Levin & Perconti’s Nursing Home Abuse & Neglect Attorneys Ask Lawmakers to Reject Immunity for Substandard COVID-19 Care

During these difficult times, it remains vital for patients and their families to understand that nursing home residents still have the right to proper care and providers should always be held accountable when that care goes badly wrong.

On May 11, Levin & Perconti attorneys joined more than a dozen advocate organizations made up of nursing-home residents’ lawyers, families, and elder care leaders, in requesting members of the Senate Judiciary Committee, including Chairman Graham and Ranking Member Feinstein, oppose granting a liability shield to nursing homes during the COVID-19 pandemic. To date, 18 states have issued some form of immunity from liability related to care provided during the crisis by long-term care facilities. By providing immunity, Congress is placing nursing home residents in jeopardy at a time when older Americans are suffering most from outbreaks. Here is a brief synopsis of this important letter.

Levin & Perconti Partner Speaks Up for Illinois Nursing Home Residents

Each week, it’s expected that an increasingly high number of U.S. nursing homes will have confirmed cases of COVID-19 and subsequent outbreaks among residents and staff. In Joliet, Illinois, the view is also looking grim. On April 23, Steven Levin, a partner and attorney at Levin & Perconti, spoke with The Times Weekly about the alarming issues arising at Symphony of Joliet. The newspaper is reporting that the facility has more confirmed cases and deaths from coronavirus than any other long-term care facility in Will County.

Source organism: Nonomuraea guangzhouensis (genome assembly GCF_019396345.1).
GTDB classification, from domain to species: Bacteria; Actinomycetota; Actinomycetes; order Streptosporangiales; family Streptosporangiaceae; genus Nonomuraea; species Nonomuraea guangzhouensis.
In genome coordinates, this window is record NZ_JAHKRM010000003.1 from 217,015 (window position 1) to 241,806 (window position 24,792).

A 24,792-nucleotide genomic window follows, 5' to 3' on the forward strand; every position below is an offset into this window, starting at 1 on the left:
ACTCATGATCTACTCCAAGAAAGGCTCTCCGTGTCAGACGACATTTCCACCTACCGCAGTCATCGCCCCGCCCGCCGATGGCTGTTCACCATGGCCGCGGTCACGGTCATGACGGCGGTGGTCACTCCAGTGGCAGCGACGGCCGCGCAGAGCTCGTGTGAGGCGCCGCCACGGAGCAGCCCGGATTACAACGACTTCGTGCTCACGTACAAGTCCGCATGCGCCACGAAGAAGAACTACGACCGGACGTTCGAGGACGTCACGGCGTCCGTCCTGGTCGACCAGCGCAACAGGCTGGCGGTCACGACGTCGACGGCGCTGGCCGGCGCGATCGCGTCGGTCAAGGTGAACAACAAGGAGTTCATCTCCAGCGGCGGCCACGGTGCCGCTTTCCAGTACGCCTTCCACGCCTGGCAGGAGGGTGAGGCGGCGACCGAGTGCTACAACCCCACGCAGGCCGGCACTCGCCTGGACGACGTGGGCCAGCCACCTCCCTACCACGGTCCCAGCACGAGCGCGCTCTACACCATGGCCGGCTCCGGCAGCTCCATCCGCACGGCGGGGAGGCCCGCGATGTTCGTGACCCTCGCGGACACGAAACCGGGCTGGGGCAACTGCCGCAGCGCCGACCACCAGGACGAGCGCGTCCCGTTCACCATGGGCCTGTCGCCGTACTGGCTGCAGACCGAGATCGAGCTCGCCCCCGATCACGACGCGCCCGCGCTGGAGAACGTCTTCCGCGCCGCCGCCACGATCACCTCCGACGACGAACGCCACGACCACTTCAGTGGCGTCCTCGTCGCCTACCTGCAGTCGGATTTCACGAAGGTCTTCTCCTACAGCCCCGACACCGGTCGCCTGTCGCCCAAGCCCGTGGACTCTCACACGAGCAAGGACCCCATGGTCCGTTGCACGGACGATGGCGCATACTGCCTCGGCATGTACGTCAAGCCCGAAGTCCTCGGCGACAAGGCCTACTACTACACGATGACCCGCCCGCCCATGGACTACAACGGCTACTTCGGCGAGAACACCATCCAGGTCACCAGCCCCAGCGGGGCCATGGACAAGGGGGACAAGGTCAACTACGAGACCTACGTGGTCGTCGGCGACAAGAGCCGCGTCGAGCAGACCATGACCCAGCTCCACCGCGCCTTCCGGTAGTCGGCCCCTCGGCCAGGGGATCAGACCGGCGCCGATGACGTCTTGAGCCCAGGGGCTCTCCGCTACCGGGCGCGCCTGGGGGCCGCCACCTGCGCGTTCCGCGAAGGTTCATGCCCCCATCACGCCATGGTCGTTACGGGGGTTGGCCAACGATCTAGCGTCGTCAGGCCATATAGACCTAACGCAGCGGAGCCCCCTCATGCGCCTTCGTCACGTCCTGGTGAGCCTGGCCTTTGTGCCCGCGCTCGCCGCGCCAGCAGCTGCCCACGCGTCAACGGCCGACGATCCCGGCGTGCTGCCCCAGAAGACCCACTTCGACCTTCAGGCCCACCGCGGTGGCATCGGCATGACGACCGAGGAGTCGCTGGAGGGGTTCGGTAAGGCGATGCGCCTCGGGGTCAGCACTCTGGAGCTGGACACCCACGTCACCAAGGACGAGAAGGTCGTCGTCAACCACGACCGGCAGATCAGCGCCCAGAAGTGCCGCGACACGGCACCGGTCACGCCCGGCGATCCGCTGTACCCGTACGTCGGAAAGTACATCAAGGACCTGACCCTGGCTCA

Levin & Perconti has a history of helping families file lawsuits against Symphony facilities for negligence. Unfortunately, those same failures are being highlighted and have become more noticeable due to the spread of COVID-19.

“We are currently representing several family members of residents at Symphony of Joliet nursing home,” Levin told The Times Weekly. “We’re receiving an increased number of calls directly from residents’ families.”

levin & perconti coronavirus update questions

What kinds of social distancing measures are nursing homes taking at this stage of the pandemic?

CMS guidelines have eliminated all communal meals and activities to limit residents’ contact with each other and allow facilities to repurpose communal spaces (like activity rooms) to spread residents out. Likewise, CMS is prohibiting visitation by family and friends, advocates and non-essential health care providers. The only exception is for “compassionate situations,” including but not limited to end-of-life visitation. Visitors making compassionate visits will be required to wear personal protective equipment, comply with other safety measures and refrain from physical contact. Finally, a person exhibiting any respiratory symptoms whatsoever will not be allowed to visit.